It has long been part of our family tradition to make pancakes on Shrove Tuesday. Our kids always loved this, and we are passing it on to the grandchildren, or at least those who live close enough to join in. This year, Mary had other commitments on the day so I brushed off long neglected skills. To my great delight, I had not lost the knack of tossing them from the pan, and contrary to the skepticism of some friends did not spoil or lose any. The device in my left hand is my iPhone which I used to trigger the camera on its tripod. Who says men can’t walk and chew gum at the same time?

Hawkweed flowers

I always thought they were dandelions. Apparently not. These are hawkweed or more scientifically, Hieracium. These examples were found on a riverbank in Wainuiomata

Days Bay Ferry

Unless the weather is really rough the two little catamarans, Cobar Cat and City Cat scuttle across the harbour on a regular schedule carrying tourists and commuters between the Queen’s Wharf terminal in the city and the jetty at Day’s Bay. They drop in at Matiu/Somes Island for people who wish to explore the island (highly recommended), and on a few trips, they divert to the jetty at Seatoun. One is seen here approaching Day’s Bay as observed from Lowry Bay.

Paremata Boat Sheds

In many parts of the world, it seems to be a tradition that any collection of boat sheds should be painted in motley colours. The sheds at Paremata follow this plan, and each owner seems to have had their own pot of leftover paint to use up. This is seen from across the inlet at the Pauatahanui Wildlife sanctuary.

Economy class

Over in Ivey Bay, there are some character-filled moorings where boats seem to sit and rarely move. I suspect that the owners have dreams of restoration that rarely come to fruition. I occasionally see the owners sitting on their deck beside the water, just basking in the pleasure of being there.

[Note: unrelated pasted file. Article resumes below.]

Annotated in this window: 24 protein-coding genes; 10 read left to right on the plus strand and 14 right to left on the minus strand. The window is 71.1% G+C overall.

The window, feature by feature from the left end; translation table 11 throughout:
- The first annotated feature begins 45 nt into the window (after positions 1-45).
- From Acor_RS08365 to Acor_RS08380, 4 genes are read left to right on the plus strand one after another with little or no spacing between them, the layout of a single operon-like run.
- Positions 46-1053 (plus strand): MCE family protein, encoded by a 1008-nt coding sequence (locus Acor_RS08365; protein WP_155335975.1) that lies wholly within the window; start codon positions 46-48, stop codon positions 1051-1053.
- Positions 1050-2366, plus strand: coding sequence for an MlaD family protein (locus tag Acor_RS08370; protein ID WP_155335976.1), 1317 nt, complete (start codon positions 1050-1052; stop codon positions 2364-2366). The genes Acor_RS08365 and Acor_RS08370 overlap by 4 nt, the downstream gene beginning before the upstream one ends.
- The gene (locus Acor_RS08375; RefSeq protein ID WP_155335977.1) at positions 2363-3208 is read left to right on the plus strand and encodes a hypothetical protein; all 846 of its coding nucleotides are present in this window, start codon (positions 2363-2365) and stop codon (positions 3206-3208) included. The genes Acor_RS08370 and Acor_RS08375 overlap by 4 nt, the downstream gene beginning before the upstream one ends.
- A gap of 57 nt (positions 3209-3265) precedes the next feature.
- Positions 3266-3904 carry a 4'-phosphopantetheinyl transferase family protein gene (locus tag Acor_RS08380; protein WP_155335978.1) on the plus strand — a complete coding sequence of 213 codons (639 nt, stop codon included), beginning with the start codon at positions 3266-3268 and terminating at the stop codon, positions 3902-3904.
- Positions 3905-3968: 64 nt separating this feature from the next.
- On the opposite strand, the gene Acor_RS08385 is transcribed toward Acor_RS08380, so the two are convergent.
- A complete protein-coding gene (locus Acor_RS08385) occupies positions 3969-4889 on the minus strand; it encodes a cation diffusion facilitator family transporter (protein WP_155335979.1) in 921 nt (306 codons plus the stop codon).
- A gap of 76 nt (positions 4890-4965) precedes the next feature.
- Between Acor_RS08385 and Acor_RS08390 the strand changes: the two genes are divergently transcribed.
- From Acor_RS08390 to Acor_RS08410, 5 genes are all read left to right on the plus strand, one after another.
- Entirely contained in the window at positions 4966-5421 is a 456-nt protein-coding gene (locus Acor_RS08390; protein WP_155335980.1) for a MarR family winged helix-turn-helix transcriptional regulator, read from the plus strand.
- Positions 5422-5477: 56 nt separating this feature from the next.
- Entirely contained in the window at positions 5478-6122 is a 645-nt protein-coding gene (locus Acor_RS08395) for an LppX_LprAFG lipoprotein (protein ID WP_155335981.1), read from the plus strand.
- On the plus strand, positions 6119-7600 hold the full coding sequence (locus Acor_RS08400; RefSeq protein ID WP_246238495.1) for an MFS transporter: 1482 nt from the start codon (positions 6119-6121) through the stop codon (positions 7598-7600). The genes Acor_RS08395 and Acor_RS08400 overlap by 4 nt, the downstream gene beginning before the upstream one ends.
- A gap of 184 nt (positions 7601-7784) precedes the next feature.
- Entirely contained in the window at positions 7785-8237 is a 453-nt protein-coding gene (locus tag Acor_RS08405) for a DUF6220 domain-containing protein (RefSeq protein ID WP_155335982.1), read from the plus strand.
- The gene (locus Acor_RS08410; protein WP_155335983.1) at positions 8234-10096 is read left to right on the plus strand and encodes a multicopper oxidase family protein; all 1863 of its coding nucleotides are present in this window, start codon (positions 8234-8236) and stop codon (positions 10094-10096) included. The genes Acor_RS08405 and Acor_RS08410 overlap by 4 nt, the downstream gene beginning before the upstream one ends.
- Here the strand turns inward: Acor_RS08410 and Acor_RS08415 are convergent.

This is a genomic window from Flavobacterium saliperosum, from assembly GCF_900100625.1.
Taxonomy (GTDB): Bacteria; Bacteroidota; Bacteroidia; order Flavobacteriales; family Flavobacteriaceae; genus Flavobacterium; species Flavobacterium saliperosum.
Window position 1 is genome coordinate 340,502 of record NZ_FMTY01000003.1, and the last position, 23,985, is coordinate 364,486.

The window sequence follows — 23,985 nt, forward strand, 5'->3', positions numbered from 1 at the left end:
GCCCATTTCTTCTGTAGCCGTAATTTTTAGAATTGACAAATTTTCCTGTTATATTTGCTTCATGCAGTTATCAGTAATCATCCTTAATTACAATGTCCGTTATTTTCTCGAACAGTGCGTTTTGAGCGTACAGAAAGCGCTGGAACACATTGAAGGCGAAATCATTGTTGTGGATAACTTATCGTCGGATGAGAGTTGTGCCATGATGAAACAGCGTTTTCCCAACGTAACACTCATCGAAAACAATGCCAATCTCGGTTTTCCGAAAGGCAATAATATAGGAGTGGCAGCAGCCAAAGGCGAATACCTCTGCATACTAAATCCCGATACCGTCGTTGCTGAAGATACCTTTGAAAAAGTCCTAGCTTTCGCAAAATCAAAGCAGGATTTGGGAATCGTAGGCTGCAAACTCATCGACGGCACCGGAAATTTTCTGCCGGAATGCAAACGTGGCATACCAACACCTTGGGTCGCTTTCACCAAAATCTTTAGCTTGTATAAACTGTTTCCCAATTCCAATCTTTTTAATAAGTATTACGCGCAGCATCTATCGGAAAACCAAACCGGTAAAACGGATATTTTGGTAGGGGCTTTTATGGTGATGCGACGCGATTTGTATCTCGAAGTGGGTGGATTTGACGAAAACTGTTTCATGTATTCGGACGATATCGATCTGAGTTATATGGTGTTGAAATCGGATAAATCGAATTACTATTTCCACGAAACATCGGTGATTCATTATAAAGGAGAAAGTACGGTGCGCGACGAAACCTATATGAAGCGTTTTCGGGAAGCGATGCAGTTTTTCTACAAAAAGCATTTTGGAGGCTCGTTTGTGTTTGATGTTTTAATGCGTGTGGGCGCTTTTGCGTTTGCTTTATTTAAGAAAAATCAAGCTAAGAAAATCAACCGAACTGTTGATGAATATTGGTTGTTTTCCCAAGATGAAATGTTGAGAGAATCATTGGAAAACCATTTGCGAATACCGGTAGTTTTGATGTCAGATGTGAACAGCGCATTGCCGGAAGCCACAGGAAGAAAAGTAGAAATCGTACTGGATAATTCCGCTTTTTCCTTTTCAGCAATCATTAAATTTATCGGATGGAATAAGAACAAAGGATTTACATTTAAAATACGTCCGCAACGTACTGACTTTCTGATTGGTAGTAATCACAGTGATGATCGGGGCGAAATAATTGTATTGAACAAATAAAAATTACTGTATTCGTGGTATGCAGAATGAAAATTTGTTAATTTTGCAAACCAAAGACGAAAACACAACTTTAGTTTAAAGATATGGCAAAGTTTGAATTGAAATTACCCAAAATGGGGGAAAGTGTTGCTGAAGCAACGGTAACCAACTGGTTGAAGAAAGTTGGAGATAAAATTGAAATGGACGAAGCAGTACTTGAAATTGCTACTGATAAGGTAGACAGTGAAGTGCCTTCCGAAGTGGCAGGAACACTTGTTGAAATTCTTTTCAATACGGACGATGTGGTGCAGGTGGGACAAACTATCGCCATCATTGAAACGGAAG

Military relics

Over the hill from Upper Hutt is the Mangaroa Valley where there are some old buildings which once served as part of the Maymorn military camp. If I understand correctly, they are long surplus to the needs of the defence ministry and have been given to the local iwi in part reparation for breaches of the Treaty of Waitangi. History hangs heavy on the buildings.It has been a long while since they saw any paint.

Moonlit bay

I rarely go out at night for photographic purposes. If conditions are still, I will carry my camera and tripod when I go to camera club and see whether there is anything worth shooting near the harbour after the meeting. On this particular night, I went down to Lowry Bay and looking to the North made this 40 second exposure. Despite the long exposure, the boat moved very little. Remember that boat. You might see it again.

Blue Globe Thistle

Our very good friends, Jane and Roy are superb gardeners and their home is often visited by the local garden circle. From my perspective, as one who avoids most forms of physical labour, I love their results but am unlikely to follow in their footsteps. I enjoy strolling around their property seeing all the unusual and interesting flowers. This specimen is a Blue Globe Thistle which I would not have known without the aid of https://identify.plantnet.org which is right more often than it is wrong.

In stillness

It was a nice still morning at Petone, but I was struggling to find anything of interest. There is a set of small piles just to the Western side of Petone wharf. I speculate that they exist to hold an old stormwater outlet pipe in place. Anyway, I was intrigued by the multi-coloured weeds growing on the ancient timbers.

It’s that darned yacht again

A misty day in the city imposes a moody atmosphere. Not so much waves, but sharp ripples arrive on the beach at Lowry Bay. The mood was worth the effort, I think.

If you have no interest in aviation, please skip the next three images.

Atmospherics

Last time I went to an airshow, I was disappointed and said I would probably not bother again. I backed down and joined my Son Anthony, daughter-in-law Sarah, and grandson Jack at the recent “Wings Over Wairarapa” airshow at Hood Aereodrome, Masterton. One of the highlights for me was the Yakovlev YAK-3U, a radial engined version of a Russian WWII fighter. It has a very powerful P&W R2000 engine and is extremely fast. In this shot you can see the condensate spiralling back from the tips of its propeller during a high speed run . The trails at the wingtips are made by oil burning.